In this presentation, Jamie, a PhD Student studying the pathways into teaching: exploring the preparation and retention of maths and science teachers, converses with his supervisor Rachael about their combined experiences of the virtual isolation over the past year. They discuss the challenges and benefits put upon them by the situation over the last year, such as research designs and data collection, and how together they have found innovative ways to overcome them. Finally, conclusions are drawn as to possible support for future researchers and supervisors to ensure that the journey whilst challenging is a successful and enjoyable one!


Dr Rachael Sharpe, School of Education
Mr Jamie Ainge, School of Education


Reflecting on PhD supervision during the pandemic.

Postgraduate Research students have faced a difficult time during the Covid-19 pandemic, when carefully planned research has been disrupted due to recurrent lockdowns, mental health problems have come to the fore, and the challenges of doing a doctorate have been made greater due to pressures on work and family. In this short talk, doctoral supervisors from the College of Social Science talk about their experience of supervising students during the pandemic.


Dr Hannah Henderson, School of Sport and Exercise Science
Dr Trish Jackman, School of Sport and Exercise Science
Dr Rachael Sharpe, School of Education
Dr Joss Winn, School of Education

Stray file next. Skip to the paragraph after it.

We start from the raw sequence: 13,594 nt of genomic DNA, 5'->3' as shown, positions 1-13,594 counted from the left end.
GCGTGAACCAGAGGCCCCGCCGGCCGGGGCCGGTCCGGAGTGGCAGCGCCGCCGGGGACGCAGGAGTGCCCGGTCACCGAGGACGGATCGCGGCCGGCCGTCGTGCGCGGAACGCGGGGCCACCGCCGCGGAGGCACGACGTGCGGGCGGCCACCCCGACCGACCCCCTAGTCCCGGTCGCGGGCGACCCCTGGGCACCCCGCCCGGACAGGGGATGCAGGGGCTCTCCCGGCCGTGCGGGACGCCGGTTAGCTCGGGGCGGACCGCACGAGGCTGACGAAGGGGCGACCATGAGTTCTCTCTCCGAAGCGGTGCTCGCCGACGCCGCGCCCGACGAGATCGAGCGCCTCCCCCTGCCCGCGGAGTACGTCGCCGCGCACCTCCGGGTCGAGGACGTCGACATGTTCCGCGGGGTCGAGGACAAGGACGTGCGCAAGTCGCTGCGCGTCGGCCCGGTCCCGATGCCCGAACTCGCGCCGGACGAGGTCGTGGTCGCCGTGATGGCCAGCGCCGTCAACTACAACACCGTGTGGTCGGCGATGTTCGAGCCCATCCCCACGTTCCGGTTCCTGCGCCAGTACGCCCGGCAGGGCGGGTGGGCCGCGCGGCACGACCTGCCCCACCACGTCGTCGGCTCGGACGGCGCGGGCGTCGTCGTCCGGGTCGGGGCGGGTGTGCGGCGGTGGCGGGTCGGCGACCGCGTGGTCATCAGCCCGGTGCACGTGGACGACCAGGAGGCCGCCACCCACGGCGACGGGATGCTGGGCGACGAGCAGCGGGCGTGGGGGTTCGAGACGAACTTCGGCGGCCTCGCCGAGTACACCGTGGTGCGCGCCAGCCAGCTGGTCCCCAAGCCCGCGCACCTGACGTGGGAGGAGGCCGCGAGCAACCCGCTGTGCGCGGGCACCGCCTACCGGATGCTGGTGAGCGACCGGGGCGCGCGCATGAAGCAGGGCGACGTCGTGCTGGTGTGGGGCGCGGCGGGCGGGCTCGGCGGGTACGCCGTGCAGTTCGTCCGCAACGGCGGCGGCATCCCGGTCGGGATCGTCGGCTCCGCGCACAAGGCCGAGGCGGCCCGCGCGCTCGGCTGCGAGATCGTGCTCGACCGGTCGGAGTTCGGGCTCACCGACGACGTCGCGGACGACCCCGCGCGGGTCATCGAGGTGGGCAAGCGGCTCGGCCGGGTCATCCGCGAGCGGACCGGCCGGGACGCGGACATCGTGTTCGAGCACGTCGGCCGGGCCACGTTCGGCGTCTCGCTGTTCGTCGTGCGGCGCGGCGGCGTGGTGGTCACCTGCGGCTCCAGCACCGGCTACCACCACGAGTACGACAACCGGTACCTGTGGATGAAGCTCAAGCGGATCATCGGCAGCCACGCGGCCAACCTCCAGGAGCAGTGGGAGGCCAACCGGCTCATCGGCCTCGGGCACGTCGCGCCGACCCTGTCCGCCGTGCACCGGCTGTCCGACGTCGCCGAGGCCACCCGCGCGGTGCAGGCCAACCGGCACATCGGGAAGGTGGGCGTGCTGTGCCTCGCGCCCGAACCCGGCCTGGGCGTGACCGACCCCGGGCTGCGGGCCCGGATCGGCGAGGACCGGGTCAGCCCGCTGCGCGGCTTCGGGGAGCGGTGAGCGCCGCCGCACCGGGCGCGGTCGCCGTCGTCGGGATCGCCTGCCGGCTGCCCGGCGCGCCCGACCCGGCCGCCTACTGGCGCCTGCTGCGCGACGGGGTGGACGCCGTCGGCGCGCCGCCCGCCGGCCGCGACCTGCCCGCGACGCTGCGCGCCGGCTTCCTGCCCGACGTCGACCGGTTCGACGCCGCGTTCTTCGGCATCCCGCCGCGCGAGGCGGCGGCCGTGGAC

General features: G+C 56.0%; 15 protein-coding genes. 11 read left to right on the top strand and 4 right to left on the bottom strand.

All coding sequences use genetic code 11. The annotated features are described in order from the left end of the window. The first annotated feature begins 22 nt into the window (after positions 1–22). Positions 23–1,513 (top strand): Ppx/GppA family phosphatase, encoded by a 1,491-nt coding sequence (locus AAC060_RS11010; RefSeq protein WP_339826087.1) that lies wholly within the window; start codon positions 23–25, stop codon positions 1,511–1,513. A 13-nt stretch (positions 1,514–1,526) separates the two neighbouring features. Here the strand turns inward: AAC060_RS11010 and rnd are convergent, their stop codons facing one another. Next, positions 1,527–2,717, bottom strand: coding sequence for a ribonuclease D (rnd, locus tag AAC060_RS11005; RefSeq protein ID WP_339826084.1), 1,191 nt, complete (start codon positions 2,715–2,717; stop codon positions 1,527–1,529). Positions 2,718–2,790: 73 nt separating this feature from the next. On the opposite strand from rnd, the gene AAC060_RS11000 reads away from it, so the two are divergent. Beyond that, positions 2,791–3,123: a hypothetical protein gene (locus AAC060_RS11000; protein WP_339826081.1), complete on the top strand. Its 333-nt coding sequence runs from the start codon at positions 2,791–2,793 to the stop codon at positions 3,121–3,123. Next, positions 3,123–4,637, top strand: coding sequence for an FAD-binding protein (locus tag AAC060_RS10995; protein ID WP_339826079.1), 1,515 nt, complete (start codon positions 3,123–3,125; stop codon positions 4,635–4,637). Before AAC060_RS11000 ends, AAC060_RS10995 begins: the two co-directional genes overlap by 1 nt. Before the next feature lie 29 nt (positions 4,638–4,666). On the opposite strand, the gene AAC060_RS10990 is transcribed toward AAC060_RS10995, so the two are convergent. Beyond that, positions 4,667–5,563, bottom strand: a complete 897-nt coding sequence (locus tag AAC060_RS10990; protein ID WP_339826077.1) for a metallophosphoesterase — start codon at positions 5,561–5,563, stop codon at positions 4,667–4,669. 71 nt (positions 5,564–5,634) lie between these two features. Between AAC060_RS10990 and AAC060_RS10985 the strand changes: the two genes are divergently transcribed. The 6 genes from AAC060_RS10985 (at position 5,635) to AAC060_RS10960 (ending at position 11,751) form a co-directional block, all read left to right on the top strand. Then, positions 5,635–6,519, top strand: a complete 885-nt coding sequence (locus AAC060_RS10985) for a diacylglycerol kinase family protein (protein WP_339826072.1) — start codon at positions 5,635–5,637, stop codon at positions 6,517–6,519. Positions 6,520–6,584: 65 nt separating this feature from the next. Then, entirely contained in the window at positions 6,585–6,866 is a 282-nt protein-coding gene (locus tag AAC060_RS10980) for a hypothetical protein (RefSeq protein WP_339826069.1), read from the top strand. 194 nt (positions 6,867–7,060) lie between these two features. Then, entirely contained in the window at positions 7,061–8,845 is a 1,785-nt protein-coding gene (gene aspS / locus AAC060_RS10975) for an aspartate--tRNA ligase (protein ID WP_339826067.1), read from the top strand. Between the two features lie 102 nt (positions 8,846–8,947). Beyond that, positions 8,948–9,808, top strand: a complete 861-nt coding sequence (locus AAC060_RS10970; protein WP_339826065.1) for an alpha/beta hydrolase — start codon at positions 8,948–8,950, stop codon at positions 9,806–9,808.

Creating Connections in a Virtual World

When the Covid-19 pandemic hit in March 2020 in the UK, it quickly changed our day-to-day lives. With the closure of university facilities, doctoral researchers suddenly found themselves out of the postgraduate office and left to continue their studies from home. This shift triggered an almost overnight change in the environment surrounding many doctoral researchers, especially in terms of the interpersonal relationships with peers and supervisors. As a result, this may have increased the risk of social isolation. This presentation will provide an insight into the PGR Connect Series, which was organised to provide sport and exercise psychology postgraduate researchers at the University of Lincoln with a chance to present their work and connect with researchers at other institutions in the summer of 2020. The team at Lincoln Sport and Exercise Psychology Research will share their experiences of organising and presenting on the seminar series, which ran over nine weeks and eventually involved over 20 speakers from over a dozen institutions across six countries.


Dr Trish Jackman, School of Sport and Exercise Science
Rachel Langbein, School of Sport and Exercise Science
Rebecca Hawkins, School of Sport and Exercise Science
Ollie Williamson, School of Sport and Exercise Science
Dr Matthew Bird, School of Sport and Exercise Science


 

Overcoming the challenges of doctoral study during the pandemic.

Director of Studies, Dr Joss Winn, talks with colleague and PhD Professional candidate, Alison Raby, about the challenges she has faced during the pandemic when undertaking her research, An exploration of the personal tutoring experiences of Chinese students in the UK. The impact of Covid-19 has meant that Alison has had to rethink her data collection methods and timeline, and work around the cancellation of a planned trip to China.


Dr Joss Winn, School of Education

Ms Alison Raby, Department of Marketing Languages and Tourism